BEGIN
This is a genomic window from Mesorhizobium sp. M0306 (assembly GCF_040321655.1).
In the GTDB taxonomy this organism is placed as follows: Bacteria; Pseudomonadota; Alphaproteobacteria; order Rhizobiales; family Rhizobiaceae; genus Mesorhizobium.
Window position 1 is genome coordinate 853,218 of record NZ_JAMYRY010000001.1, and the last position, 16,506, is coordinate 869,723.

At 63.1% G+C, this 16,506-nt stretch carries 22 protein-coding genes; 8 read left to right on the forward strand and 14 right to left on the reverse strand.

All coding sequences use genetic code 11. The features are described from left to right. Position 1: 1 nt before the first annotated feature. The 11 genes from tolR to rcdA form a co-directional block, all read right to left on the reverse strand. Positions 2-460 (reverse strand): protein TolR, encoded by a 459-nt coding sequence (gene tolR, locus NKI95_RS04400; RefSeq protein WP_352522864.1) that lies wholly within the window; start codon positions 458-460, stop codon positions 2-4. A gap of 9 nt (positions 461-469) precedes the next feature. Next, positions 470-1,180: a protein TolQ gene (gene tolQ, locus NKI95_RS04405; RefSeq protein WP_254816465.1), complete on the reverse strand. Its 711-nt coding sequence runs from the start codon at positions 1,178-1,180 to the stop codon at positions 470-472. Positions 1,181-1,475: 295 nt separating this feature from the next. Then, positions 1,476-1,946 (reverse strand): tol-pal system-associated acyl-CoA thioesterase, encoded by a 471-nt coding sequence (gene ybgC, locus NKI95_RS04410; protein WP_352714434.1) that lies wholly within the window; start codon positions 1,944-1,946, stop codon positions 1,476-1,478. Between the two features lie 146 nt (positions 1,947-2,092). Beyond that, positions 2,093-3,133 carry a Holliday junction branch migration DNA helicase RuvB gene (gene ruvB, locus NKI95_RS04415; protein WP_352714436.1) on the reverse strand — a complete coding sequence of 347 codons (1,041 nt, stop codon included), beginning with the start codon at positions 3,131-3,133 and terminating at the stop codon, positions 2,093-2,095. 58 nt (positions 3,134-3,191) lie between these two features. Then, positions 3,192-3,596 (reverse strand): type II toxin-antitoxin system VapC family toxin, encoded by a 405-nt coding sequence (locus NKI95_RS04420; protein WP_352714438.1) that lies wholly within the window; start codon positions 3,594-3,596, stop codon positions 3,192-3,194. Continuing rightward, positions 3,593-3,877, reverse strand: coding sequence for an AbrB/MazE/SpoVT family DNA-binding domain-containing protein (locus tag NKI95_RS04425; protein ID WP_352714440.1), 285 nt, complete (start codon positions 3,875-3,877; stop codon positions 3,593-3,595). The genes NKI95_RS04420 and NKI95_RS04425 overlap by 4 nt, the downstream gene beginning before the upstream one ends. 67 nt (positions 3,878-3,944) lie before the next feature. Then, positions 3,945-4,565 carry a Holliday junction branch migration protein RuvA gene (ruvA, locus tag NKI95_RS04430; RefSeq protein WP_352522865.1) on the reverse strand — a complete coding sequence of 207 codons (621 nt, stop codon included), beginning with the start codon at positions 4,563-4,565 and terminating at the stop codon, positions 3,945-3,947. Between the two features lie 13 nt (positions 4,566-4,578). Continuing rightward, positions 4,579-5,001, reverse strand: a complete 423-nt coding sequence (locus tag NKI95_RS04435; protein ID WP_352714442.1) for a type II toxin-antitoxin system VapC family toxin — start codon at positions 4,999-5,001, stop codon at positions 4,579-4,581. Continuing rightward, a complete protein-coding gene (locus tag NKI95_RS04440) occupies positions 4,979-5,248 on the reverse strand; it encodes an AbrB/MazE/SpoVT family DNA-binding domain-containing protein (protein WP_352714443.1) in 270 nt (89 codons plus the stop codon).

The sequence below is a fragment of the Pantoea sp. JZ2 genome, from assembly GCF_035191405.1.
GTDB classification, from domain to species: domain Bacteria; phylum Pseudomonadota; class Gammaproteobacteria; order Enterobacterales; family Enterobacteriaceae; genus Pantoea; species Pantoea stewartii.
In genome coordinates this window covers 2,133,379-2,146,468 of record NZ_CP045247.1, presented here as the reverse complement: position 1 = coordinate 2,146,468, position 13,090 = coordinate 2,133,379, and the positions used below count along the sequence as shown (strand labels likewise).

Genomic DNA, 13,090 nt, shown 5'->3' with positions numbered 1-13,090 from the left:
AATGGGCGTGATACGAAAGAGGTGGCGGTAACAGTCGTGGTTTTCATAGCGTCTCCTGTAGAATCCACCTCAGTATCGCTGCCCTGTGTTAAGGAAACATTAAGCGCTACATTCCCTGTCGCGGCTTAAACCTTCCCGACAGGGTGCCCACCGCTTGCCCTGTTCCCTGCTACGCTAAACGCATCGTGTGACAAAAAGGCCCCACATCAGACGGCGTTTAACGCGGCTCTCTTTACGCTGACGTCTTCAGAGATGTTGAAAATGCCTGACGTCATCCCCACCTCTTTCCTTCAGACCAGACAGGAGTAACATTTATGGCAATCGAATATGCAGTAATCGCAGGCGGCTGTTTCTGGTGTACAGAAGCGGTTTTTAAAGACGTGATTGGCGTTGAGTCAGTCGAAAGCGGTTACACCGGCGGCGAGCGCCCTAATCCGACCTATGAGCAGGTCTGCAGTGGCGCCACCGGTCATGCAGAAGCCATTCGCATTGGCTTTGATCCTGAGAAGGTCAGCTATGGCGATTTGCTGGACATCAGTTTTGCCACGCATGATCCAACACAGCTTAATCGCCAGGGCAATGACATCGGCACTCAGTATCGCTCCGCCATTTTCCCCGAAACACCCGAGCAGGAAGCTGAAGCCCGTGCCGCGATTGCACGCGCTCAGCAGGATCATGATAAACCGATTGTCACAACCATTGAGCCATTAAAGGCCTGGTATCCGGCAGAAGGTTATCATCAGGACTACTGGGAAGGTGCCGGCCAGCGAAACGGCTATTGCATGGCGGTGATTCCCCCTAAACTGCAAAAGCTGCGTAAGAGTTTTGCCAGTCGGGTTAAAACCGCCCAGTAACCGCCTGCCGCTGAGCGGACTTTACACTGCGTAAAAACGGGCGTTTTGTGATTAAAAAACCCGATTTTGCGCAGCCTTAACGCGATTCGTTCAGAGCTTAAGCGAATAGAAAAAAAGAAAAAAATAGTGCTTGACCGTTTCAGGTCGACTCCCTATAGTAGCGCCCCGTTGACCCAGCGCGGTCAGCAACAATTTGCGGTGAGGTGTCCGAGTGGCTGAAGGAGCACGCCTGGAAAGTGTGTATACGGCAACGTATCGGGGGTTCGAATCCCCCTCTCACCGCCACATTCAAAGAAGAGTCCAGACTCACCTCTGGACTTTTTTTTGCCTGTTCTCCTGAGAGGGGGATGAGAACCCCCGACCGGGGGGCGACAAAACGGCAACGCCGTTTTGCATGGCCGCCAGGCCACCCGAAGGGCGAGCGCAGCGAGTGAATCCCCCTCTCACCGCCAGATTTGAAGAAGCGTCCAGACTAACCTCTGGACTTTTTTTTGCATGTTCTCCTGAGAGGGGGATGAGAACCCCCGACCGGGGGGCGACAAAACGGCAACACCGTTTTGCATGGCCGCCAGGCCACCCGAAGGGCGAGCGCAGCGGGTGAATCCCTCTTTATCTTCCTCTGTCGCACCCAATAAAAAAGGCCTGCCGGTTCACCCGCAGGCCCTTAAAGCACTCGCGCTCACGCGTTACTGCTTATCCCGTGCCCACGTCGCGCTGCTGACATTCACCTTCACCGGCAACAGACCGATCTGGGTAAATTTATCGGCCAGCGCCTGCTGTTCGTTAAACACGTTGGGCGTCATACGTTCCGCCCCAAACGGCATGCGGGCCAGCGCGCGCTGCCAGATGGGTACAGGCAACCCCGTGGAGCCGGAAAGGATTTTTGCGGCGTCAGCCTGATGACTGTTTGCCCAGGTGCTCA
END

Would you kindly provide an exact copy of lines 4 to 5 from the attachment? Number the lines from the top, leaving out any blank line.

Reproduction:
At 63.1% G+C, this 16,506-nt stretch carries 22 protein-coding genes; 8 read left to right on the forward strand and 14 right to left on the reverse strand.

All coding sequences use genetic code 11. The features are described from left to right. Position 1: 1 nt before the first annotated feature. The 11 genes from tolR to rcdA form a co-directional block, all read right to left on the reverse strand. Positions 2-460 (reverse strand): protein TolR, encoded by a 459-nt coding sequence (gene tolR, locus NKI95_RS04400; RefSeq protein WP_352522864.1) that lies wholly within the window; start codon positions 458-460, stop codon positions 2-4. A gap of 9 nt (positions 461-469) precedes the next feature. Next, positions 470-1,180: a protein TolQ gene (gene tolQ, locus NKI95_RS04405; RefSeq protein WP_254816465.1), complete on the reverse strand. Its 711-nt coding sequence runs from the start codon at positions 1,178-1,180 to the stop codon at positions 470-472. Positions 1,181-1,475: 295 nt separating this feature from the next. Then, positions 1,476-1,946 (reverse strand): tol-pal system-associated acyl-CoA thioesterase, encoded by a 471-nt coding sequence (gene ybgC, locus NKI95_RS04410; protein WP_352714434.1) that lies wholly within the window; start codon positions 1,944-1,946, stop codon positions 1,476-1,478. Between the two features lie 146 nt (positions 1,947-2,092). Beyond that, positions 2,093-3,133 carry a Holliday junction branch migration DNA helicase RuvB gene (gene ruvB, locus NKI95_RS04415; protein WP_352714436.1) on the reverse strand — a complete coding sequence of 347 codons (1,041 nt, stop codon included), beginning with the start codon at positions 3,131-3,133 and terminating at the stop codon, positions 2,093-2,095. 58 nt (positions 3,134-3,191) lie between these two features. Then, positions 3,192-3,596 (reverse strand): type II toxin-antitoxin system VapC family toxin, encoded by a 405-nt coding sequence (locus NKI95_RS04420; protein WP_352714438.1) that lies wholly within the window; start codon positions 3,594-3,596, stop codon positions 3,192-3,194. Continuing rightward, positions 3,593-3,877, reverse strand: coding sequence for an AbrB/MazE/SpoVT family DNA-binding domain-containing protein (locus tag NKI95_RS04425; protein ID WP_352714440.1), 285 nt, complete (start codon positions 3,875-3,877; stop codon positions 3,593-3,595). The genes NKI95_RS04420 and NKI95_RS04425 overlap by 4 nt, the downstream gene beginning before the upstream one ends. 67 nt (positions 3,878-3,944) lie before the next feature. Then, positions 3,945-4,565 carry a Holliday junction branch migration protein RuvA gene (ruvA, locus tag NKI95_RS04430; RefSeq protein WP_352522865.1) on the reverse strand — a complete coding sequence of 207 codons (621 nt, stop codon included), beginning with the start codon at positions 4,563-4,565 and terminating at the stop codon, positions 3,945-3,947. Between the two features lie 13 nt (positions 4,566-4,578). Continuing rightward, positions 4,579-5,001, reverse strand: a complete 423-nt coding sequence (locus tag NKI95_RS04435; protein ID WP_352714442.1) for a type II toxin-antitoxin system VapC family toxin — start codon at positions 4,999-5,001, stop codon at positions 4,579-4,581. Continuing rightward, a complete protein-coding gene (locus tag NKI95_RS04440) occupies positions 4,979-5,248 on the reverse strand; it encodes an AbrB/MazE/SpoVT family DNA-binding domain-containing protein (protein WP_352714443.1) in 270 nt (89 codons plus the stop codon).